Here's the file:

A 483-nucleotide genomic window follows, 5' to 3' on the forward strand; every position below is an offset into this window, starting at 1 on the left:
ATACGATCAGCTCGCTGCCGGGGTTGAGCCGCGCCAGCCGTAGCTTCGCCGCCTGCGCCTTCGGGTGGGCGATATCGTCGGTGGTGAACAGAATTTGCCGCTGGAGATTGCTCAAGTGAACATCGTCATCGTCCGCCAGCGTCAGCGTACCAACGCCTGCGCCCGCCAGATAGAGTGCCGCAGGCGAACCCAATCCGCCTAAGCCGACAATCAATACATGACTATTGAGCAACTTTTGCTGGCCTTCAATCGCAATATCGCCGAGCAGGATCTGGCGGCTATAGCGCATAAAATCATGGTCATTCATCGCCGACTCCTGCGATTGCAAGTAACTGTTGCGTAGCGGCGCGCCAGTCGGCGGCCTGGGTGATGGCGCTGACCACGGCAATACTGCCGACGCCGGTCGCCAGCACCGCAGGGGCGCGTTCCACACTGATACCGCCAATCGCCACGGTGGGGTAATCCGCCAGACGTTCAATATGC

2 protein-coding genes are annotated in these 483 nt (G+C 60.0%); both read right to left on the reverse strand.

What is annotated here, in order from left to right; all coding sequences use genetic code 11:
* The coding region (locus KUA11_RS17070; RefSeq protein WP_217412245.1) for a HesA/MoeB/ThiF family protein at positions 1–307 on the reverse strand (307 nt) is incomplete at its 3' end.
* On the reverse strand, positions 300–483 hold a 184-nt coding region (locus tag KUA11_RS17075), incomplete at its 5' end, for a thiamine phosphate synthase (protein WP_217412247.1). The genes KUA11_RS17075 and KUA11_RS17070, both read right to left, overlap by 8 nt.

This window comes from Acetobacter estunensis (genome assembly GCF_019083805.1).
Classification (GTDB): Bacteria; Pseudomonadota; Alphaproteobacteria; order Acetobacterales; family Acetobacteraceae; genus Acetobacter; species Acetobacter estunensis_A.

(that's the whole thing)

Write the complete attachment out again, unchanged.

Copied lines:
A 483-nucleotide genomic window follows, 5' to 3' on the forward strand; every position below is an offset into this window, starting at 1 on the left:
ATACGATCAGCTCGCTGCCGGGGTTGAGCCGCGCCAGCCGTAGCTTCGCCGCCTGCGCCTTCGGGTGGGCGATATCGTCGGTGGTGAACAGAATTTGCCGCTGGAGATTGCTCAAGTGAACATCGTCATCGTCCGCCAGCGTCAGCGTACCAACGCCTGCGCCCGCCAGATAGAGTGCCGCAGGCGAACCCAATCCGCCTAAGCCGACAATCAATACATGACTATTGAGCAACTTTTGCTGGCCTTCAATCGCAATATCGCCGAGCAGGATCTGGCGGCTATAGCGCATAAAATCATGGTCATTCATCGCCGACTCCTGCGATTGCAAGTAACTGTTGCGTAGCGGCGCGCCAGTCGGCGGCCTGGGTGATGGCGCTGACCACGGCAATACTGCCGACGCCGGTCGCCAGCACCGCAGGGGCGCGTTCCACACTGATACCGCCAATCGCCACGGTGGGGTAATCCGCCAGACGTTCAATATGC

2 protein-coding genes are annotated in these 483 nt (G+C 60.0%); both read right to left on the reverse strand.

What is annotated here, in order from left to right; all coding sequences use genetic code 11:
* The coding region (locus KUA11_RS17070; RefSeq protein WP_217412245.1) for a HesA/MoeB/ThiF family protein at positions 1–307 on the reverse strand (307 nt) is incomplete at its 3' end.
* On the reverse strand, positions 300–483 hold a 184-nt coding region (locus tag KUA11_RS17075), incomplete at its 5' end, for a thiamine phosphate synthase (protein WP_217412247.1). The genes KUA11_RS17075 and KUA11_RS17070, both read right to left, overlap by 8 nt.

This window comes from Acetobacter estunensis (genome assembly GCF_019083805.1).
Classification (GTDB): Bacteria; Pseudomonadota; Alphaproteobacteria; order Acetobacterales; family Acetobacteraceae; genus Acetobacter; species Acetobacter estunensis_A.